Search this site by entering search words:
Lancaster I RA526 crashed in the sea of Kattegat west of the island of Samsø 12/3 1945.
Bombardier F/O Robert Mains
The Light house keeper Otto Mønsted was approached by the leader of the Germans and asked to
have the survivor handed over, as the crash had been seen from the mainland. If
the local garrison did not manage to find any survivors “the black gang” would
arrive from the mainland and do the search. Guards was set at the
Pilot Kenneth A. Ayres DFC
Click on image to enlarge (Link will open in a new window)
Click on image to enlarge (Link will open in a new window)
Bombardier F/O Robert Mains recalls the night:
Tomorrow we were going on leave for 7 days and did we need it! The war was fast drawing to a close with terrific progress being made by the Allied Forces in east and west Europe. Consequently we in Bombe /command had been operating day and night for the past few weeks and the crew of which I was a member had borne it’s share.
This was March 12th 1945 at Scampton in Lincolnshire and we were part of 153 Squadron which had moved here after the departure of 617 Squadron which achieved such fame in the Dam Busting Raids. We were proud to fly from this famous station which was also the HQ of number 1 Bomber Group. By we, I mean my crew which was made of as follows:-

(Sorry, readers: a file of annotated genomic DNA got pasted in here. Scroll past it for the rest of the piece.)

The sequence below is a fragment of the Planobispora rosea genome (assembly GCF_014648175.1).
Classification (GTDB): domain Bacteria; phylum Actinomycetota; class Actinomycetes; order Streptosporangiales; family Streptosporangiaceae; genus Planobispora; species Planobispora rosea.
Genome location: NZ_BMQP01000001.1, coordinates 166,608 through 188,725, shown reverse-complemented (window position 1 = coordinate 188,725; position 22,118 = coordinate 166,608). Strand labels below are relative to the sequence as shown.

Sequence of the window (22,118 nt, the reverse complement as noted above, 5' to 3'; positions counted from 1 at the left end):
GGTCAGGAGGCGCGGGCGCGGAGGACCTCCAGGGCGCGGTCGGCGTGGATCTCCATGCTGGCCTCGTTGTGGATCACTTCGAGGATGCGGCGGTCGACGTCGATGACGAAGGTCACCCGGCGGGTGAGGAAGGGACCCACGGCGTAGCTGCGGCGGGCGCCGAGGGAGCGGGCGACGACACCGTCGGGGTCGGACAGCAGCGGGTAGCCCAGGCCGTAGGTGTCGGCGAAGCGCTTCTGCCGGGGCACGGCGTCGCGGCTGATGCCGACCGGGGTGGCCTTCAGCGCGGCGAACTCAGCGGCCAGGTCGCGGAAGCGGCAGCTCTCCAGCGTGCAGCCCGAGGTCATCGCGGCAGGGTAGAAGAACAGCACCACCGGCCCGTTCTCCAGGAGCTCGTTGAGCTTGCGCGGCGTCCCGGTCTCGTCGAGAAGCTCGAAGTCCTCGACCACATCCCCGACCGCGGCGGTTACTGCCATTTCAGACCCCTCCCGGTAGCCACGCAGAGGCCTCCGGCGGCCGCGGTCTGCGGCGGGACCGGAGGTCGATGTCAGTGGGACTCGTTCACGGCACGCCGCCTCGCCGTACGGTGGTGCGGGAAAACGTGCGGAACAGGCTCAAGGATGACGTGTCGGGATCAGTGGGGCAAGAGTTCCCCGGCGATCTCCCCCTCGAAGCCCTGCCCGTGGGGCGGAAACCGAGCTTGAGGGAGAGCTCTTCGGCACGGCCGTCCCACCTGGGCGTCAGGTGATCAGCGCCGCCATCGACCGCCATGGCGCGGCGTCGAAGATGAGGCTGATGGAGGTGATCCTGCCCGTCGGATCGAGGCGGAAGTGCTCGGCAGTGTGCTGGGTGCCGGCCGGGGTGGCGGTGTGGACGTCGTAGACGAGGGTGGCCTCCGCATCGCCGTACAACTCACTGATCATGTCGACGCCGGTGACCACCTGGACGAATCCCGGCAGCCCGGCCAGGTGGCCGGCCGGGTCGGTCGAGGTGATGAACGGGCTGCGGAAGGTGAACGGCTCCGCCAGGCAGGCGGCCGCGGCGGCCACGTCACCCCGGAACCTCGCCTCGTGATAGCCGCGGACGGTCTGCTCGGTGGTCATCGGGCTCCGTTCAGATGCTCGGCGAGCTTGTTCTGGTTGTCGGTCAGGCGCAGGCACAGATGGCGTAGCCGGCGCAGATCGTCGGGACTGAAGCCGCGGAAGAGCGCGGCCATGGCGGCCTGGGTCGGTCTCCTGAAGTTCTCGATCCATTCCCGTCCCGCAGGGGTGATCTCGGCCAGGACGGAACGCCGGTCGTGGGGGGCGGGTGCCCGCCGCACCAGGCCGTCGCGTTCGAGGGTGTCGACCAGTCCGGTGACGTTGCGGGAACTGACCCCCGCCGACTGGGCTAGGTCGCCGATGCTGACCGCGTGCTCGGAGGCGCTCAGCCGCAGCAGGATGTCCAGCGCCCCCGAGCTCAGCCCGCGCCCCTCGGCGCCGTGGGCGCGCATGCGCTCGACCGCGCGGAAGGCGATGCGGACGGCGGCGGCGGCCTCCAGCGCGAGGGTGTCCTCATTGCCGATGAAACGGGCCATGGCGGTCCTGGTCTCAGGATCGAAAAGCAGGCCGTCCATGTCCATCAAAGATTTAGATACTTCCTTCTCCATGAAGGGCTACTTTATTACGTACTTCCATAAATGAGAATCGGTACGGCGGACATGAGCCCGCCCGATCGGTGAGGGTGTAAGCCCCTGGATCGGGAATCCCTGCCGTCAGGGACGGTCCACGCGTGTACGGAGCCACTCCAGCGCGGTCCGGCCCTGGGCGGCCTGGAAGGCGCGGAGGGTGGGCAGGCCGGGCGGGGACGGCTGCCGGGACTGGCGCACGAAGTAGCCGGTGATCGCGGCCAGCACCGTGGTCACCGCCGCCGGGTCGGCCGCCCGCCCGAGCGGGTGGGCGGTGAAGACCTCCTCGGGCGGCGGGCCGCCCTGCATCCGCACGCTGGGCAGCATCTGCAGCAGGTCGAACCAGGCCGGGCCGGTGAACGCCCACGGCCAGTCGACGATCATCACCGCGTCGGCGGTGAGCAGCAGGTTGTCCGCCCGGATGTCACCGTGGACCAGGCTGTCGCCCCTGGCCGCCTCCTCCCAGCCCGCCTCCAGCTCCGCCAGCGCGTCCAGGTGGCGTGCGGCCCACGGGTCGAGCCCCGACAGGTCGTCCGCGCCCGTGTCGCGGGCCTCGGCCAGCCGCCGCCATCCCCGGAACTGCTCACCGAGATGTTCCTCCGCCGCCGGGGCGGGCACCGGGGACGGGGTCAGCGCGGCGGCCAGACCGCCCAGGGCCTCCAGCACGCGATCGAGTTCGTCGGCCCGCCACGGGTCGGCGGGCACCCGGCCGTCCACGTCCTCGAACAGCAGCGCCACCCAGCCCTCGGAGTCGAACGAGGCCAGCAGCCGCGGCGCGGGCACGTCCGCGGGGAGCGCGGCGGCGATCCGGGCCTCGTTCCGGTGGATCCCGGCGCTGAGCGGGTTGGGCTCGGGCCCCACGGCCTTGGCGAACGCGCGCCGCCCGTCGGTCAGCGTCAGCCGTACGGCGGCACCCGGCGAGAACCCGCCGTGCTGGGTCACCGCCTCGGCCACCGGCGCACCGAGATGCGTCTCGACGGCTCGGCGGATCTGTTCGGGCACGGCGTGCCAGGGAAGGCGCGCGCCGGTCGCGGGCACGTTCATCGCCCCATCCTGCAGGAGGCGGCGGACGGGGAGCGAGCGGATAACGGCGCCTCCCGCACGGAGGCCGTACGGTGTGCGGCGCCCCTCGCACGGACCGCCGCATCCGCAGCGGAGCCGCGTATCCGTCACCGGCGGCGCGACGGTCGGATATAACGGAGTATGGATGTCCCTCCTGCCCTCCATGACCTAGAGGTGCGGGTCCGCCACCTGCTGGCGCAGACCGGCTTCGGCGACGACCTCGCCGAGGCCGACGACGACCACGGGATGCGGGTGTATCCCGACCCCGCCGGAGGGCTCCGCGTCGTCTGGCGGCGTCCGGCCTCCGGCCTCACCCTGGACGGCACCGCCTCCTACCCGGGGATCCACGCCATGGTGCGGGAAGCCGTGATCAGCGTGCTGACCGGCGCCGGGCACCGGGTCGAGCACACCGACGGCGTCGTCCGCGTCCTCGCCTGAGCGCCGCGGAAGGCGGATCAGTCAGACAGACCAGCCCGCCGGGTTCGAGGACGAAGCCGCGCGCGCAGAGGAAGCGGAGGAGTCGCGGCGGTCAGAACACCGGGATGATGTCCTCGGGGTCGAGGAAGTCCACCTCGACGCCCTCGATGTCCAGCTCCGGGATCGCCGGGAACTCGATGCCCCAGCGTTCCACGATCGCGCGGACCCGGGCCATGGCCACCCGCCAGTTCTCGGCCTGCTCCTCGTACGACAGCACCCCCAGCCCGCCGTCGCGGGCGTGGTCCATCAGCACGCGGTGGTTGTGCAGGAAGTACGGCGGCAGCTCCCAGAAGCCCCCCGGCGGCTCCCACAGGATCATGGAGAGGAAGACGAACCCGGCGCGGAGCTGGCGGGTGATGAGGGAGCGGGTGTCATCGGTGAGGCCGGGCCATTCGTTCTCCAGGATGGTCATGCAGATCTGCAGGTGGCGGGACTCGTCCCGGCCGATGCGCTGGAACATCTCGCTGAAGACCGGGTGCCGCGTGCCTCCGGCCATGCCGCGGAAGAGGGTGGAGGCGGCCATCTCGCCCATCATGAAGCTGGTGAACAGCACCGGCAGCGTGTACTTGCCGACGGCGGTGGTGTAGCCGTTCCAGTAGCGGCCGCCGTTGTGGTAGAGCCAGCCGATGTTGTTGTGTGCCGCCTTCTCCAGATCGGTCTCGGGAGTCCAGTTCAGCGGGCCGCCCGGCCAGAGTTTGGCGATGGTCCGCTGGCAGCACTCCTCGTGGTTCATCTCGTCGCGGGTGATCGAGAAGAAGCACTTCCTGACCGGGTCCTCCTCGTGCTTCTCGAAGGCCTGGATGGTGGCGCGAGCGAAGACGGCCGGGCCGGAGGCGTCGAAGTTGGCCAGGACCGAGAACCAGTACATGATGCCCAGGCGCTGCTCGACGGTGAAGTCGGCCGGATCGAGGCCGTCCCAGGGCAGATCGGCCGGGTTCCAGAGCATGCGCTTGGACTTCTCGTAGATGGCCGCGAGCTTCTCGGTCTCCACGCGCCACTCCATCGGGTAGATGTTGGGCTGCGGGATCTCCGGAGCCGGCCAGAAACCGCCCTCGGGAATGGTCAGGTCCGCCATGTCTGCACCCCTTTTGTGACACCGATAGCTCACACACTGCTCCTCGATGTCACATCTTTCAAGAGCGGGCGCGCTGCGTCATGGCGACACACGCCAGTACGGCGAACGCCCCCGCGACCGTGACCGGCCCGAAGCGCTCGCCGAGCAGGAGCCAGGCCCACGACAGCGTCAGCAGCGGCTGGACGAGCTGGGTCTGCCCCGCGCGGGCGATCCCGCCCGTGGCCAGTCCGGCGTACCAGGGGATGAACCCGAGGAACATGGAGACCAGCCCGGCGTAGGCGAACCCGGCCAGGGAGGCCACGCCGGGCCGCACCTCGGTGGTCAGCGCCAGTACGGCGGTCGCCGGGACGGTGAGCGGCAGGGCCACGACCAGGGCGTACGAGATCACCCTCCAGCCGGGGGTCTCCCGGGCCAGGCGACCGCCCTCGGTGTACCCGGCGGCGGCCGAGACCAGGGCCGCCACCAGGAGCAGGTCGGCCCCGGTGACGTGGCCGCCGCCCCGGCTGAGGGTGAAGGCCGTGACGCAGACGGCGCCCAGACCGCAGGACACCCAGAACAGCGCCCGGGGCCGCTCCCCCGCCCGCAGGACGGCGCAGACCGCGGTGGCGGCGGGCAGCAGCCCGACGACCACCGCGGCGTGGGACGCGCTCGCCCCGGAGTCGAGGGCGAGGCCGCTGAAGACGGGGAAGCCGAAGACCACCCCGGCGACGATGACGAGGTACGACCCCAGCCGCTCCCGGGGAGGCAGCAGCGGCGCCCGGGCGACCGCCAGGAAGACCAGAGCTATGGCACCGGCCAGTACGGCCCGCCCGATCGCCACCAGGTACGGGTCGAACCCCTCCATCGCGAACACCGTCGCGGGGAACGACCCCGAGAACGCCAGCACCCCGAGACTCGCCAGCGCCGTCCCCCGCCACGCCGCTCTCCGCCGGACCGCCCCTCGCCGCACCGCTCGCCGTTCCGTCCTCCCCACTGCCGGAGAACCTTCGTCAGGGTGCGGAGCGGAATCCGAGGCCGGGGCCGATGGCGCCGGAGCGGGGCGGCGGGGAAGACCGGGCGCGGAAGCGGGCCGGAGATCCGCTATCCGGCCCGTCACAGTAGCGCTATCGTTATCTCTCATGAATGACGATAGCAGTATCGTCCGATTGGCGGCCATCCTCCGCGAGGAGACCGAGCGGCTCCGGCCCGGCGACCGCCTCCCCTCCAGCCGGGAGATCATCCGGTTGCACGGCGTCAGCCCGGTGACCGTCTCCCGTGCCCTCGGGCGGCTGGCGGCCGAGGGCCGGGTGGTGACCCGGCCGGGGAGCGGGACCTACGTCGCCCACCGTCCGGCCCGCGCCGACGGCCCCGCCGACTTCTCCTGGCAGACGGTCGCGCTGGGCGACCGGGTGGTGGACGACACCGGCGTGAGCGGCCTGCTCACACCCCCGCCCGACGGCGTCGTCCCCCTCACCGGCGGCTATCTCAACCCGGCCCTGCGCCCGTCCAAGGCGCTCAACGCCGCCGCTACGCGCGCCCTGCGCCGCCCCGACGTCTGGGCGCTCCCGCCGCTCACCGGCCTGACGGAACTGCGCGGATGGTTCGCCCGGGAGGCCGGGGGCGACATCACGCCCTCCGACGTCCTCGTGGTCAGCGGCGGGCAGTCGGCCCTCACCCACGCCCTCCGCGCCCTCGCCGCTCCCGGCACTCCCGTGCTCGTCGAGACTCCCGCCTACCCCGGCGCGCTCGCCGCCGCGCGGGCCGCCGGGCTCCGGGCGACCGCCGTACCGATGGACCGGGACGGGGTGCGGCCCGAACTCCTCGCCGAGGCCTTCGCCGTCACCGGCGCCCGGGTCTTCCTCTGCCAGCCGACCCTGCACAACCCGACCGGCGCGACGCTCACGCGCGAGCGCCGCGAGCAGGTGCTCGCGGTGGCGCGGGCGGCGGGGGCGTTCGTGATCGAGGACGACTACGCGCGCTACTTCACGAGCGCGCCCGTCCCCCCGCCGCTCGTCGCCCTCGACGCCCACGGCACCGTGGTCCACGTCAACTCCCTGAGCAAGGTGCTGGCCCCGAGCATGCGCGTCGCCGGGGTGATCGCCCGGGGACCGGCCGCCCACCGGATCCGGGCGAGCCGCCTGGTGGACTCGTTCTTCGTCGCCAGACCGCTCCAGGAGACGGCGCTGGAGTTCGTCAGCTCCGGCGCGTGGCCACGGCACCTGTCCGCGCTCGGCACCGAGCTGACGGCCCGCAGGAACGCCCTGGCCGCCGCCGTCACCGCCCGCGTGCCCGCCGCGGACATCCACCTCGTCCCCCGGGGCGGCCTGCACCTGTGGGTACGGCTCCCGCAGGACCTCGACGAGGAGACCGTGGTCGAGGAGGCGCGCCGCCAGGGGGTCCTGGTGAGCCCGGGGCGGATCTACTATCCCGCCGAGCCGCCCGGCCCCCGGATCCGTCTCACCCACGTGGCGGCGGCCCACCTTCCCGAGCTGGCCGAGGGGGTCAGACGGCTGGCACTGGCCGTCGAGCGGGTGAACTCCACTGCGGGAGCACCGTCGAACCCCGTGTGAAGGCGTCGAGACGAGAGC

Skipper – F/O Ken Ayres who came from South Molton in Devon. He was the ‘old man’ of the crew having reached the ripe of age of 24, married, he had one little girl of whom he was constantly talking. In civilian life he had been a commercial artist.
Our navigator was a Scot who hailed from Edinburgh. An excitable character who was nevertheless as cool as a cucumber in the aire at his beloved charts. He had just celebrated his 22nd birthday, so much for Reg McMinn.
Bill Taylor was our engineer and for him there was no place like Bournemouth. He had been an engineer in civvy street and he was in his glory looking after the mass of instruments connected to those 4 great Merlin engines.
Birmingham (Cradley Heath) provided F/Sgt Dennis Head for wireless operator and at 19 he was the ‘good looker’ of a motley crowd.
From the same little town we had the ‘baby’ of the crew, Derek Cox, also 19 he was the comedian and was never anything but cheerful. He had to be, he was our tail and Charlie and like ‘Mrs Mopp’ it was being cheerful kept him going.
In Jock Wilson we had a 19 year old mid upper gunner who had been brought up in a small mining community in Ayrshire. He was a quiet lad who had surprised us all by returning from his last leave with the news that he had taken a wife.
Besides the ‘Skipper’ I was the only other commissioned type, flying as Bomb Aimer, 20 years old and a ‘Geordie’ who wanted nothing more than the war finished and back home to the ‘coal country’. Unfortunately, I was to be the only one of the seven to realise that ambition.
We had completed 22 operations over various parts of Europe and this afternoon we were to report to Briefing Room for our 23rd trip and hoped for an easy number to finish off before going on leave.